All of the farmers gave permission for us to cross their fields as it was just after harvest season. The next step was to have an off the record discussion with the airport manager about the Lodestar “disappearing”. While he couldn’t give an official response, he did lament how it was becoming an eyesore and wished it wasn’t his problem anymore.

With that, we went to Dale’s shop and built a tow bar. Dale’s cousin said we could use his big eight-wheeled articulating John Deere tractor. After plotting the course and measuring several bridges we had to cross, we got up early in the morning in early September 1979 with tractor, pickup, and motorcycle for scouting ahead of the path, and off we started.

The harvested wheat fields were solid enough to support the Lodestar’s weight as were the several small bridges we had to cross. A couple of the bridges were somewhat of a challenge with the width being the same as the track of the main gear. We put down large planks to keep the tires from rolling off, and slowly made it across.

It took about eight hours to go the 17 miles and the trip went as planned. The Lodestar’s disappearance made the headlines in the local papers under the headline of “Marijuana Hauler Disappears” with various stories and theories about what happened to it.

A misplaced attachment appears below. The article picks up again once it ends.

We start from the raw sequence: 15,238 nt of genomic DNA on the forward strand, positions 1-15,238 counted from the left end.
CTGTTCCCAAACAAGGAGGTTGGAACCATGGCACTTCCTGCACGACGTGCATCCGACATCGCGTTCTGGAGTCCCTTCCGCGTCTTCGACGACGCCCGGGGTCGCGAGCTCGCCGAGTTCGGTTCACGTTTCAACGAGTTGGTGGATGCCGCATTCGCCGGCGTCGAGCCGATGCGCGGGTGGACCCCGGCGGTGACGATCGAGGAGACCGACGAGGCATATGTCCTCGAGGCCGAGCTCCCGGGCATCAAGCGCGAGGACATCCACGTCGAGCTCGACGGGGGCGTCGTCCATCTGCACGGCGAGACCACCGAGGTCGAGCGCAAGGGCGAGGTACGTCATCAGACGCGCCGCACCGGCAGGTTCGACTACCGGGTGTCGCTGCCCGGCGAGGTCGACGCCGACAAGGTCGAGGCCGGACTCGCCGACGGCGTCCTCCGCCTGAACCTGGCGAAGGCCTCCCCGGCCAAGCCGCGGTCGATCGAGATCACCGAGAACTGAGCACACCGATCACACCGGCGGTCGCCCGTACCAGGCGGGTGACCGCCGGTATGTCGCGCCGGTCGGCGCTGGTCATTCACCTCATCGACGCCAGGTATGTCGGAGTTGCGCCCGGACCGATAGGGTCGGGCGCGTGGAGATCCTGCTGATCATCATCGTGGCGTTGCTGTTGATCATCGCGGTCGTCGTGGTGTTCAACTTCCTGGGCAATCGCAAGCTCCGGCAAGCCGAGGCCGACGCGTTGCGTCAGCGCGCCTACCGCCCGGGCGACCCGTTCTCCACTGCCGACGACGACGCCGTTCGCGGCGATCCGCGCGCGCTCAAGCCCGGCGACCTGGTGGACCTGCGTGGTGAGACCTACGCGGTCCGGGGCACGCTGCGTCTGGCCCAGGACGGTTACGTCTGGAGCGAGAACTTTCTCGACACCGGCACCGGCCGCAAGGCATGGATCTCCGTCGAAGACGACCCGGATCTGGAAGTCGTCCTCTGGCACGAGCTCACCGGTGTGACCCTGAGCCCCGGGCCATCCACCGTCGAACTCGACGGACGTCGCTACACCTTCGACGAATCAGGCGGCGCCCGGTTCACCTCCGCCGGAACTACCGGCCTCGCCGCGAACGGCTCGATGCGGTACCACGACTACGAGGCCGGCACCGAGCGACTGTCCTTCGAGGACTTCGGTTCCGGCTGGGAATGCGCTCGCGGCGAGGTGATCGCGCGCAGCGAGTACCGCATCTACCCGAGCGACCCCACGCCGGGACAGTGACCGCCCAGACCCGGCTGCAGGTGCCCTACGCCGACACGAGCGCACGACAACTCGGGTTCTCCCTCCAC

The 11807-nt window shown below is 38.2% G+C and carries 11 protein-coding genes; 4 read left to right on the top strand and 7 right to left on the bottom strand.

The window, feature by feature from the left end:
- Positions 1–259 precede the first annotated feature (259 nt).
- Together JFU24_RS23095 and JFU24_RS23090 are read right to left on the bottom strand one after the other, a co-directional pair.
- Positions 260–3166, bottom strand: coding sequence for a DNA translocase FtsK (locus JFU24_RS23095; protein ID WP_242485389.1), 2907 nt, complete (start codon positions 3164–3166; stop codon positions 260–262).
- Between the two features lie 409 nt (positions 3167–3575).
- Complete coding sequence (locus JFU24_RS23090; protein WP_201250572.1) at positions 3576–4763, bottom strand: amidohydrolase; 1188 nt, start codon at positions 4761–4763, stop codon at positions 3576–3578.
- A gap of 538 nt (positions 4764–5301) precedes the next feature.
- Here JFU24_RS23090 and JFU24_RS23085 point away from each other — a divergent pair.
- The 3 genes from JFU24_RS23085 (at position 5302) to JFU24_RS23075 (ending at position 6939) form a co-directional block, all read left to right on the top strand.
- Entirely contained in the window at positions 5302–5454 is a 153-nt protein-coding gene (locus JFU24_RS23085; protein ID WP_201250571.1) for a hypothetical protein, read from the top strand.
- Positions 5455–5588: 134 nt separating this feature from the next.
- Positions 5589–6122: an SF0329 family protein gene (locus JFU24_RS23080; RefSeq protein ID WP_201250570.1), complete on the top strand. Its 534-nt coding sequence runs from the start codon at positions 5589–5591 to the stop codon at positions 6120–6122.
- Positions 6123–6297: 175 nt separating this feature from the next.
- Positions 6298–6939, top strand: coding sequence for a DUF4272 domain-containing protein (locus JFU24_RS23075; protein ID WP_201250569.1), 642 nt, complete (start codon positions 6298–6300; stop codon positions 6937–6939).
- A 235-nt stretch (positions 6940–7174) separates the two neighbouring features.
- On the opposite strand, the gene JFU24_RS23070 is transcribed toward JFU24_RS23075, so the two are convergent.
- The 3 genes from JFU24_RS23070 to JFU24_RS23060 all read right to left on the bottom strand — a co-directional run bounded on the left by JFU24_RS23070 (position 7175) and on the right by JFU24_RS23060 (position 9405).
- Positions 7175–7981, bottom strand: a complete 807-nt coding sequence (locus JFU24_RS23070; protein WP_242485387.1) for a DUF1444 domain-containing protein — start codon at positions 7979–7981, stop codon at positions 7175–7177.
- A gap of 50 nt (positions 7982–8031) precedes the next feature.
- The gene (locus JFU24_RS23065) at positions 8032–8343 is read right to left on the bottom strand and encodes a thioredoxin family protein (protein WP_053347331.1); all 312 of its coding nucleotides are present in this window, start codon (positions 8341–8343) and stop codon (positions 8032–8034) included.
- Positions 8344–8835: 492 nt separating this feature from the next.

In the meantime, Dale started the paperwork process to get ownership, which he did after a couple of years. He hung a new engine on it, got it airworthy, and then in 1984 traded it to a guy in New Mexico for a couple of single engine Cessnas. It hadn’t flown yet, so the new owner came up to take possession and do the flight testing. The Lodestar hadn’t flown for ten years, and Dale’s airstrip was only 1,800 feet long. He and Dale flew that Lodestar out of his short airstrip and over to the Moscow/Pullman Airport to give it some shakedown flights before the trip to New Mexico. It was given a new registration number, N102SD.

After several successful flights, the Lodestar took off and headed south. We flew formation with it for the first 15 minutes of the fight and took some air to air photos.

Another funny story from the time when the aircraft was on Dale's farm. Dale and I used to go out in the evenings and fire up the Lodestar’s right engine, switch on the instruments and cockpit/cabin lights and play like a couple of kids with their favorite toy.

Since the Howard 250 conversion, it was quite the plush aircraft with executive seating, a lavatory, cockpit door, full IFR instrumentation, radar, and even a lighted fasten seatbelt sign with a bell that we enjoyed playing with. Fortunately, the vandals had not done any damage to the cockpit other than a broken side window.

On the panel were two switches with three positions and corresponding green, amber, and red lights and a large placard with the letters JATO (jet assisted takeoff). Green was Test position, amber was Arm, and red was Fire. Dale and I had looked all over the Lodestar and found hard points in the bottom of each wing where we assumed the JATOs should have been mounted.